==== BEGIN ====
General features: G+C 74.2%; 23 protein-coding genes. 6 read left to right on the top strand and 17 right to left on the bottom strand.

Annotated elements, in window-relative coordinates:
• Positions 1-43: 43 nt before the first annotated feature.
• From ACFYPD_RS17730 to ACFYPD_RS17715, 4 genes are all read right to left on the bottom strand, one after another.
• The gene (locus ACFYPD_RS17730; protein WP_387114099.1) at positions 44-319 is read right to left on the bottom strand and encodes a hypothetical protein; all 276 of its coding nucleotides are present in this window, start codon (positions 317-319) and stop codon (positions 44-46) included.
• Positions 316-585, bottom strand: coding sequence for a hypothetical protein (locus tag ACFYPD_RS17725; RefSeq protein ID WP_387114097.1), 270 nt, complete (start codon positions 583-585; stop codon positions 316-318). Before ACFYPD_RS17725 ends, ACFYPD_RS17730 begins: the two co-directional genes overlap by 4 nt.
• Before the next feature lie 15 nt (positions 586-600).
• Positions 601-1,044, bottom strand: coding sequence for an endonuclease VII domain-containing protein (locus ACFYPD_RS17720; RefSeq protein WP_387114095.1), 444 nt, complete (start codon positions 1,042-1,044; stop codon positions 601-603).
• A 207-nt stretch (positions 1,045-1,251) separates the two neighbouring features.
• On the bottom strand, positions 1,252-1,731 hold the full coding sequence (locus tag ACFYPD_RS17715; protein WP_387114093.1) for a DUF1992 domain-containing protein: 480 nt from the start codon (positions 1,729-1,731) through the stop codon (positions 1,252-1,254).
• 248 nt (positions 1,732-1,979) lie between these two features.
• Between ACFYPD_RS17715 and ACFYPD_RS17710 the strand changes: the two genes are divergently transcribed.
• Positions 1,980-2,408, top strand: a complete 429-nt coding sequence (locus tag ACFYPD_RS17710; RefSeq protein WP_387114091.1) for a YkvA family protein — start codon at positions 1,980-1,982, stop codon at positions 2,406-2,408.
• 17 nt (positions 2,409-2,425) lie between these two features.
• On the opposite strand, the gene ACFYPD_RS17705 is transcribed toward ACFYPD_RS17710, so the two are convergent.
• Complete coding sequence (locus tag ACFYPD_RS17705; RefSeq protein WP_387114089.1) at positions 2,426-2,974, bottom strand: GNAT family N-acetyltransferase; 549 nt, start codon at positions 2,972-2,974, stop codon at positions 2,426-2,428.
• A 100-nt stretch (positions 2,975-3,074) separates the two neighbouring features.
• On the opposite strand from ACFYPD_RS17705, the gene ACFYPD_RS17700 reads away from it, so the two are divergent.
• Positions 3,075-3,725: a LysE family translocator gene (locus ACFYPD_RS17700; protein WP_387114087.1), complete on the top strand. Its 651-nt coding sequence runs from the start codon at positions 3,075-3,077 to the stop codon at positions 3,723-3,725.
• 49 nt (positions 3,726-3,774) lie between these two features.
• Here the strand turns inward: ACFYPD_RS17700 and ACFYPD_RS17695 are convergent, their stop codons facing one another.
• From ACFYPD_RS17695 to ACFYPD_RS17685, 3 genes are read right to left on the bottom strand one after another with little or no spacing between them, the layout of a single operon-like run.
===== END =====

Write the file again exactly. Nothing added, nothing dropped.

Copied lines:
General features: G+C 74.2%; 23 protein-coding genes. 6 read left to right on the top strand and 17 right to left on the bottom strand.

Annotated elements, in window-relative coordinates:
• Positions 1-43: 43 nt before the first annotated feature.
• From ACFYPD_RS17730 to ACFYPD_RS17715, 4 genes are all read right to left on the bottom strand, one after another.
• The gene (locus ACFYPD_RS17730; protein WP_387114099.1) at positions 44-319 is read right to left on the bottom strand and encodes a hypothetical protein; all 276 of its coding nucleotides are present in this window, start codon (positions 317-319) and stop codon (positions 44-46) included.
• Positions 316-585, bottom strand: coding sequence for a hypothetical protein (locus tag ACFYPD_RS17725; RefSeq protein ID WP_387114097.1), 270 nt, complete (start codon positions 583-585; stop codon positions 316-318). Before ACFYPD_RS17725 ends, ACFYPD_RS17730 begins: the two co-directional genes overlap by 4 nt.
• Before the next feature lie 15 nt (positions 586-600).
• Positions 601-1,044, bottom strand: coding sequence for an endonuclease VII domain-containing protein (locus ACFYPD_RS17720; RefSeq protein WP_387114095.1), 444 nt, complete (start codon positions 1,042-1,044; stop codon positions 601-603).
• A 207-nt stretch (positions 1,045-1,251) separates the two neighbouring features.
• On the bottom strand, positions 1,252-1,731 hold the full coding sequence (locus tag ACFYPD_RS17715; protein WP_387114093.1) for a DUF1992 domain-containing protein: 480 nt from the start codon (positions 1,729-1,731) through the stop codon (positions 1,252-1,254).
• 248 nt (positions 1,732-1,979) lie between these two features.
• Between ACFYPD_RS17715 and ACFYPD_RS17710 the strand changes: the two genes are divergently transcribed.
• Positions 1,980-2,408, top strand: a complete 429-nt coding sequence (locus tag ACFYPD_RS17710; RefSeq protein WP_387114091.1) for a YkvA family protein — start codon at positions 1,980-1,982, stop codon at positions 2,406-2,408.
• 17 nt (positions 2,409-2,425) lie between these two features.
• On the opposite strand, the gene ACFYPD_RS17705 is transcribed toward ACFYPD_RS17710, so the two are convergent.
• Complete coding sequence (locus tag ACFYPD_RS17705; RefSeq protein WP_387114089.1) at positions 2,426-2,974, bottom strand: GNAT family N-acetyltransferase; 549 nt, start codon at positions 2,972-2,974, stop codon at positions 2,426-2,428.
• A 100-nt stretch (positions 2,975-3,074) separates the two neighbouring features.
• On the opposite strand from ACFYPD_RS17705, the gene ACFYPD_RS17700 reads away from it, so the two are divergent.
• Positions 3,075-3,725: a LysE family translocator gene (locus ACFYPD_RS17700; protein WP_387114087.1), complete on the top strand. Its 651-nt coding sequence runs from the start codon at positions 3,075-3,077 to the stop codon at positions 3,723-3,725.
• 49 nt (positions 3,726-3,774) lie between these two features.
• Here the strand turns inward: ACFYPD_RS17700 and ACFYPD_RS17695 are convergent, their stop codons facing one another.
• From ACFYPD_RS17695 to ACFYPD_RS17685, 3 genes are read right to left on the bottom strand one after another with little or no spacing between them, the layout of a single operon-like run.